Oakley and Norris in Page Description Languages: development, implementation and standardization have collected the following definitions:
An interface between composition software and the output device.
A program to communicate a description of a document from a composition system to a printing system.
A software tool for composing graphical images on a page (including font rotations, scaling, graphics).
A software solution to the transfer of logical and structural information from host processors to printers with sufficient abstraction to enable device independence.
A printer control language based on the page.
Screen dumps were the first way to transfer an image from the computer screen to paper (1 pixel on the screen = 1 dot on the paper)
The problem is that high-resolution screens have 72-100 dots per inch (dpi), while even low-end laser printers have a resolution of 300 dpi (with phototypesetters up around 1250-2500 dpi)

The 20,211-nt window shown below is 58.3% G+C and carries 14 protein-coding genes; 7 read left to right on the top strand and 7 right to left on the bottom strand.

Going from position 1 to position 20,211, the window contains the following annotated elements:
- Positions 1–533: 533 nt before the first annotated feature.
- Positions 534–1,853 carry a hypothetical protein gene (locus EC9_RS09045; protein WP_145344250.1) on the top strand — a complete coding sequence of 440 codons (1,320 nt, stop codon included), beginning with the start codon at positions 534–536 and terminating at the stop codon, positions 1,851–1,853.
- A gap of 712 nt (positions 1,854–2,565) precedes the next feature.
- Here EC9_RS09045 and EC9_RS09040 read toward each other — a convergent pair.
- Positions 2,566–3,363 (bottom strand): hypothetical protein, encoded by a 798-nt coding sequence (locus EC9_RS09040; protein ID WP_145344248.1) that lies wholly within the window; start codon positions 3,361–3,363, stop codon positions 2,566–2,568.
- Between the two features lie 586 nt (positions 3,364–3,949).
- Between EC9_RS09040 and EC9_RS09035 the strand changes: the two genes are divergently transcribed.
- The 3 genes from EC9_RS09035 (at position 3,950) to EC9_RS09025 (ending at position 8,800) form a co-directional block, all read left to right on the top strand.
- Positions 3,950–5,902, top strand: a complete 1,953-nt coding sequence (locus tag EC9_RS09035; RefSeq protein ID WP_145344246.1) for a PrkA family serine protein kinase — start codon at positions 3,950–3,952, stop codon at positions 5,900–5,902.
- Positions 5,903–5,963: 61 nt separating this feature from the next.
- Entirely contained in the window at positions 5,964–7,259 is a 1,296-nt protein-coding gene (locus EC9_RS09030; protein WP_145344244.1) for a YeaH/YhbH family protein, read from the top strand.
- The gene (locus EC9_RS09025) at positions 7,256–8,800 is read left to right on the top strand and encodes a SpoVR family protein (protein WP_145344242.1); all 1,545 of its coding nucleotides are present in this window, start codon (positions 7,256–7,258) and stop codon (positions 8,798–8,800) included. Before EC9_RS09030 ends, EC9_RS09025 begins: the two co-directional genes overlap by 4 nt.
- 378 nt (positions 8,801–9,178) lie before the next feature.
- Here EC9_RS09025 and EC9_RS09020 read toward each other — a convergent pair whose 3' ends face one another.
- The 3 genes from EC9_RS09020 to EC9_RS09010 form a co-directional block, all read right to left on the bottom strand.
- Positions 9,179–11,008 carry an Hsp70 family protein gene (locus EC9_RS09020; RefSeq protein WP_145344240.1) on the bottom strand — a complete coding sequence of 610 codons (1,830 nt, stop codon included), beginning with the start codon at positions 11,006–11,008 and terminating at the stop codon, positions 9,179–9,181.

The first printer drivers (programs that send documents to the printer) consisted of escape codes (How many of you have done this?) They were not what you might call user-friendly. Also, they were line rather than page-oriented, and not device independent.
The first Command Stream image description languages were easier to use, and more device independent, but still line-oriented.
PDL's combine the typographical quality of typesetters and the graphics quality of CAD-plotter systems. Because of the evolving low-cost of printer memory, they can store a full bit-mapped page.
Most PDL's are procedural, rather than declarative, device independent, PDL output can be sent directly to the printer or programmed directly (albeit tediously).
To understand PDL's, it helps to understand laser-type printers
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